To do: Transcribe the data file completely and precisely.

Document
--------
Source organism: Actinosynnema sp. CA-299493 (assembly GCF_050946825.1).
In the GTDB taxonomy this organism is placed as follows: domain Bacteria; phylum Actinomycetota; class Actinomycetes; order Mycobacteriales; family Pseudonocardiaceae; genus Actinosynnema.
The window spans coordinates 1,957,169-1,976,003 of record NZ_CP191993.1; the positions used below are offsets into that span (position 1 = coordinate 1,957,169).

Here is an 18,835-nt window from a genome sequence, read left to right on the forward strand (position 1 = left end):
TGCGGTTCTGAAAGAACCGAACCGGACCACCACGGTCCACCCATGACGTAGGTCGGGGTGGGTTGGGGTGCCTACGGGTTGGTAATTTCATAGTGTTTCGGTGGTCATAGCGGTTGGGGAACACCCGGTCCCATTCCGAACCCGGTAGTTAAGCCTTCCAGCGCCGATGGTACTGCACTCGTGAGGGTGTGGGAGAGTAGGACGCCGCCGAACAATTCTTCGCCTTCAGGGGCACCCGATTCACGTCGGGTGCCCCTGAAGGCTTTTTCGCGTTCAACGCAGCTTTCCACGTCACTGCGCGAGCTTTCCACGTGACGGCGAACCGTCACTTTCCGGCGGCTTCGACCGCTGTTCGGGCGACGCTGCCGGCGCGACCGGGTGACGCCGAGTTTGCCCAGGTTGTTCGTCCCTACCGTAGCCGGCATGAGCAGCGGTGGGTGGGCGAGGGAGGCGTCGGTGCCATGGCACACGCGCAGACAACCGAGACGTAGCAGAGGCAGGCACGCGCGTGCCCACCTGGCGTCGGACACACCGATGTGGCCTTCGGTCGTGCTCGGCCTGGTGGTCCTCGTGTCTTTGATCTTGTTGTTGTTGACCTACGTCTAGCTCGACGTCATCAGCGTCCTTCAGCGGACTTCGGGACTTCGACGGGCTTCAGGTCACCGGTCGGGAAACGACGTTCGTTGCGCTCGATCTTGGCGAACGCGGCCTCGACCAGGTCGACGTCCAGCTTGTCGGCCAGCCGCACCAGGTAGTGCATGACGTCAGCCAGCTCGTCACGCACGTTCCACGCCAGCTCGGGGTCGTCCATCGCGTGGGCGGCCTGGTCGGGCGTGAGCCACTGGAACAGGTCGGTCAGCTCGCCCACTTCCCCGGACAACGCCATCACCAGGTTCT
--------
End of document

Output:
Source organism: Actinosynnema sp. CA-299493 (assembly GCF_050946825.1).
In the GTDB taxonomy this organism is placed as follows: domain Bacteria; phylum Actinomycetota; class Actinomycetes; order Mycobacteriales; family Pseudonocardiaceae; genus Actinosynnema.
The window spans coordinates 1,957,169-1,976,003 of record NZ_CP191993.1; the positions used below are offsets into that span (position 1 = coordinate 1,957,169).

Here is an 18,835-nt window from a genome sequence, read left to right on the forward strand (position 1 = left end):
TGCGGTTCTGAAAGAACCGAACCGGACCACCACGGTCCACCCATGACGTAGGTCGGGGTGGGTTGGGGTGCCTACGGGTTGGTAATTTCATAGTGTTTCGGTGGTCATAGCGGTTGGGGAACACCCGGTCCCATTCCGAACCCGGTAGTTAAGCCTTCCAGCGCCGATGGTACTGCACTCGTGAGGGTGTGGGAGAGTAGGACGCCGCCGAACAATTCTTCGCCTTCAGGGGCACCCGATTCACGTCGGGTGCCCCTGAAGGCTTTTTCGCGTTCAACGCAGCTTTCCACGTCACTGCGCGAGCTTTCCACGTGACGGCGAACCGTCACTTTCCGGCGGCTTCGACCGCTGTTCGGGCGACGCTGCCGGCGCGACCGGGTGACGCCGAGTTTGCCCAGGTTGTTCGTCCCTACCGTAGCCGGCATGAGCAGCGGTGGGTGGGCGAGGGAGGCGTCGGTGCCATGGCACACGCGCAGACAACCGAGACGTAGCAGAGGCAGGCACGCGCGTGCCCACCTGGCGTCGGACACACCGATGTGGCCTTCGGTCGTGCTCGGCCTGGTGGTCCTCGTGTCTTTGATCTTGTTGTTGTTGACCTACGTCTAGCTCGACGTCATCAGCGTCCTTCAGCGGACTTCGGGACTTCGACGGGCTTCAGGTCACCGGTCGGGAAACGACGTTCGTTGCGCTCGATCTTGGCGAACGCGGCCTCGACCAGGTCGACGTCCAGCTTGTCGGCCAGCCGCACCAGGTAGTGCATGACGTCAGCCAGCTCGTCACGCACGTTCCACGCCAGCTCGGGGTCGTCCATCGCGTGGGCGGCCTGGTCGGGCGTGAGCCACTGGAACAGGTCGGTCAGCTCGCCCACTTCCCCGGACAACGCCATCACCAGGTTCT